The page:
January is a month notorious for resetting, recharging and feeling like the best version of yourself. As the blur of the holidays has passed, we have yet another year to look forward to (and be grateful for).
There is no "one size fits all" rule for well-being, of course, so we have provided some interesting takes on wellness in the hopes of encouraging you to open your mind to the ever-expanding world of mental, emotional and physical health.
Kathleen Kweskin founded Grow Wellness Center in Ridgefield after traveling and exploring a variety of modalities in the Far East. Her vision for Grow Wellness is to be a place for all ages to experience magic and connection.
Kathleen's advice for achieving optimal wellness is to embrace your authenticity. "Instead of trying to control and force aspects of our lives to fit the ego, we are invited to surrender to the flow of life and create our realities through wisdom," Kweskin states.
"How do you create your reality through ease? Nurture your well-being and explore the resources of the earth that are always at your fingertips—foods, massage, yoga, meditation, time spent with those you love and so many avenues of following your bliss in life."
Another wellness expert, Lauren Henkin, has worked in wellness for over 20 years. She founded her company, The Humane Space, to help people find greater well-being through a daily practice of curiosity, lifelong learning and reflection.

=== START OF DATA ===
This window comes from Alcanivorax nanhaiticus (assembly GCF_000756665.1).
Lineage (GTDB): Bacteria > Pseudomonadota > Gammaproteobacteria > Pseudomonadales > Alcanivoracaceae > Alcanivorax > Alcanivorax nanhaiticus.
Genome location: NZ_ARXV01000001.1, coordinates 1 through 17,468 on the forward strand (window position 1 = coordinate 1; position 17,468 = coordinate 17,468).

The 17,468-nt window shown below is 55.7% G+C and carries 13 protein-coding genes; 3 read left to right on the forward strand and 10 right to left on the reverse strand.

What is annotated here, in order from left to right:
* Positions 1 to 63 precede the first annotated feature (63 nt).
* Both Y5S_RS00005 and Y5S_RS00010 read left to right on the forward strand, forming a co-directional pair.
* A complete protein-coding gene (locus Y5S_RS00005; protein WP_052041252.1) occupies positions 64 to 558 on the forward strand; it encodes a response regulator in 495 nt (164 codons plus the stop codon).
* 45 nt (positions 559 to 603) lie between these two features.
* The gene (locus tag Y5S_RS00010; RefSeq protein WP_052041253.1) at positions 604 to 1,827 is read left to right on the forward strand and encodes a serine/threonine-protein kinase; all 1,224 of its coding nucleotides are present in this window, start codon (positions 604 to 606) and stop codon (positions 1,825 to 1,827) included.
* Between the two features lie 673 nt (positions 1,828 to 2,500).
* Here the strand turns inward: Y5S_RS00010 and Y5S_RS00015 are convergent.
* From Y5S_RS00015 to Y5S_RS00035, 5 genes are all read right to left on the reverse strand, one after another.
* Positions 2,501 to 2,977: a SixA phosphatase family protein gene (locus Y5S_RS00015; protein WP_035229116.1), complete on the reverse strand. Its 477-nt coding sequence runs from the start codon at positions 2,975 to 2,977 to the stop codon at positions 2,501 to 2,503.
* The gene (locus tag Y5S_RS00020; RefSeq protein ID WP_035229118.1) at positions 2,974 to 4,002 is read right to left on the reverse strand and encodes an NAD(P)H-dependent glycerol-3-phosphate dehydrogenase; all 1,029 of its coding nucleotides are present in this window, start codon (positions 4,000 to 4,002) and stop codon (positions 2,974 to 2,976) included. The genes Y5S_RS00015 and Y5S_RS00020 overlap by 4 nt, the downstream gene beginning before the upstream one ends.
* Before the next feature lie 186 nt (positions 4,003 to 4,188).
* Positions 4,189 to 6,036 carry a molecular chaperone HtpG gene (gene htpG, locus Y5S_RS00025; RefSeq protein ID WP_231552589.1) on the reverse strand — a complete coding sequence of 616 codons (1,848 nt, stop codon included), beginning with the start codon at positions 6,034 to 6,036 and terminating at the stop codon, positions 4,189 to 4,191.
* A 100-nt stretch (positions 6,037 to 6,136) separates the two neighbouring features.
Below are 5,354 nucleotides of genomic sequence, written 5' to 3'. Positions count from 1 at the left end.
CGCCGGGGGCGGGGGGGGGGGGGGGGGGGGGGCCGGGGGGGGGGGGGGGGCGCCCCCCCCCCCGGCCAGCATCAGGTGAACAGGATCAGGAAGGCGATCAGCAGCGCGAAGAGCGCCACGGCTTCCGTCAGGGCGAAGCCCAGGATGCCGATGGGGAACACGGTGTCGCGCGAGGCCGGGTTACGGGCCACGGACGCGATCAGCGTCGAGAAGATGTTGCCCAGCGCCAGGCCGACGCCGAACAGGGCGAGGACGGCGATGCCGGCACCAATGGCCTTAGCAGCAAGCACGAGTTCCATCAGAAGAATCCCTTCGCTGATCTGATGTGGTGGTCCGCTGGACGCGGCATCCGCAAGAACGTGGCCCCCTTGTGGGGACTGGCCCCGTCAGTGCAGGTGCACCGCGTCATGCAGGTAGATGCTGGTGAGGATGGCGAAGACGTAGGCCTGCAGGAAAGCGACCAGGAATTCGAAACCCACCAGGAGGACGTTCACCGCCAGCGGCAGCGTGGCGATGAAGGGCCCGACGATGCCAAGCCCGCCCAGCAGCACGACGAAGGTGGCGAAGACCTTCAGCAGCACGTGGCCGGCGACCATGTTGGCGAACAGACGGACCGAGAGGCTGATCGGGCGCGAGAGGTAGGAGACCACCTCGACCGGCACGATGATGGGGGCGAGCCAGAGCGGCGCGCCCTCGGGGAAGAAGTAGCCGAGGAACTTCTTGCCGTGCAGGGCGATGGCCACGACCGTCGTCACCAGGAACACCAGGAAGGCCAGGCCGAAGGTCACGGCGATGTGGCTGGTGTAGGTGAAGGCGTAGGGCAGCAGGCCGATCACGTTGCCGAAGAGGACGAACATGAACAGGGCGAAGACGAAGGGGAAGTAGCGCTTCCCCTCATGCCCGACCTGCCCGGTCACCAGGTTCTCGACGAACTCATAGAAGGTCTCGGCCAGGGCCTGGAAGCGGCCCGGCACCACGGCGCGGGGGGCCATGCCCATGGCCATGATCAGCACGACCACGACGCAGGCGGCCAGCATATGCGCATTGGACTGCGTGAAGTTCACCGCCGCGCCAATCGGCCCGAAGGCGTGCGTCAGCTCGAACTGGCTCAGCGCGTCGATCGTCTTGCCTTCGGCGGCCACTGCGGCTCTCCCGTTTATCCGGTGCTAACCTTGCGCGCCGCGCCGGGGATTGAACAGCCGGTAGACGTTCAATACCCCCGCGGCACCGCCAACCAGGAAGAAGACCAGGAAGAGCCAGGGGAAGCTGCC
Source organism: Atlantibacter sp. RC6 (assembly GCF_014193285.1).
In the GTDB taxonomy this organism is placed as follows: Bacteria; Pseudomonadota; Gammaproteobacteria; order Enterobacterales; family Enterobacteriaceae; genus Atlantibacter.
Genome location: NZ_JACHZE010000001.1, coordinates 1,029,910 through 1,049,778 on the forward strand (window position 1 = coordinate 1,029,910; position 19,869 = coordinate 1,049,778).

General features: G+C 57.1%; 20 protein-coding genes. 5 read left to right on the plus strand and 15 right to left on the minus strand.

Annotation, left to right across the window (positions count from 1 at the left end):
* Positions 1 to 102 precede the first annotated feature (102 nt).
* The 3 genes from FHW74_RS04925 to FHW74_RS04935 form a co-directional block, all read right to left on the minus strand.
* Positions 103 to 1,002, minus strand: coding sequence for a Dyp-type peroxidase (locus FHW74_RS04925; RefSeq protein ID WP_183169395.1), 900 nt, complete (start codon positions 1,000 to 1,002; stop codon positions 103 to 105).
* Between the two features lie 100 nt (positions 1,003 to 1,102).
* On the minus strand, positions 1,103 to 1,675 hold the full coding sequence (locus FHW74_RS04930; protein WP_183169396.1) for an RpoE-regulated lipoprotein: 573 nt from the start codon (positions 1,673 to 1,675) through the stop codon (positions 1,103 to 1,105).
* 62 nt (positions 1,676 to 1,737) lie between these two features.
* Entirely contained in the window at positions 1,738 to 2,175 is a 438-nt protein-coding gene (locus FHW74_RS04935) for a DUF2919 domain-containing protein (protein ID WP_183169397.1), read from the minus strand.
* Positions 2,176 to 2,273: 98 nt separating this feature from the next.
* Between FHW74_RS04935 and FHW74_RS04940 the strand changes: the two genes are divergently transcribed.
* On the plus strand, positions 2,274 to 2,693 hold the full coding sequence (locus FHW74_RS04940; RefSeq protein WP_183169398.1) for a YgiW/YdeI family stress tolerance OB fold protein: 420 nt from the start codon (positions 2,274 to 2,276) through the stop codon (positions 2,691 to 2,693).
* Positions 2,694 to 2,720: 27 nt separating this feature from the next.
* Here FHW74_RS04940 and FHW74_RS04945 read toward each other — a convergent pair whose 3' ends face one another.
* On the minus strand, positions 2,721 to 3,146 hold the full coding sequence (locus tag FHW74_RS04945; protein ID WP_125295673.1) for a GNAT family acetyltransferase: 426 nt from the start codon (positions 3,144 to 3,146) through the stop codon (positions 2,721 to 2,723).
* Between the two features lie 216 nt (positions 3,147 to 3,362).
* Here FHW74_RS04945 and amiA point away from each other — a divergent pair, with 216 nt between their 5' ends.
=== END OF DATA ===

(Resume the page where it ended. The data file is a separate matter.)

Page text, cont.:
She has shared three areas we can focus on in the new year in order to cultivate curiosity for greater well-being:
Awe Walks: "Taking an Awe Walk is one of the best ways to decompress, connect with nature and inject mindful activity into your day," Henkin says. "The mental and physical benefits of walking are well-documented, especially for easing stress."
Guided Visualization: "Guided visualization is a fantastic way to relieve anxiety and strengthen your imagination. "I like to think of guided visualization as a spa treatment for your mind," Henkin says. For example, Henkin and her team create guided imagery for cancer patients and nurses to help them feel more connected to nature, keep the mind relaxed but engaged, and stay optimistic.
Slow Looking: "Finally, I recommend practicing slow looking, a mindfulness practice that can be an excellent way to decompress and cultivate present-moment awareness." Slow looking is easy, Henkin encourages. "All it requires is finding something beautiful or visually interesting (a piece of artwork for example, a scene in nature or even an interesting building), then slowing down and taking anywhere from one to 20 minutes to drink in all of its details with intention."
Another area of wellness we may be seeing more of in the new year is the importance of social connection, gaining even more popularity from the Netflix show, Live To 100: Secrets of the Blue Zones, a show following five unique communities where people live "extraordinarily long and vibrant lives."
At the core of living long and vibrant lives lie four specific lifestyle habits:
- Family is the highest priority in life.
- Nutrition comes from plant-based diets (especially legumes).
- People are constantly in motion and physically active.
- People are socially engaged with their community.
The one that got people talking was the importance of social connection. Perhaps you've heard the analogy: "Loneliness is as toxic as smoking 15 cigarettes a day." Let that be your motivation to keep having weekly date nights with your partner, put regular lunches with friends on the calendar and engage yourself in your community as much as possible.
Think of it this way: Your health (literally) depends on having fun.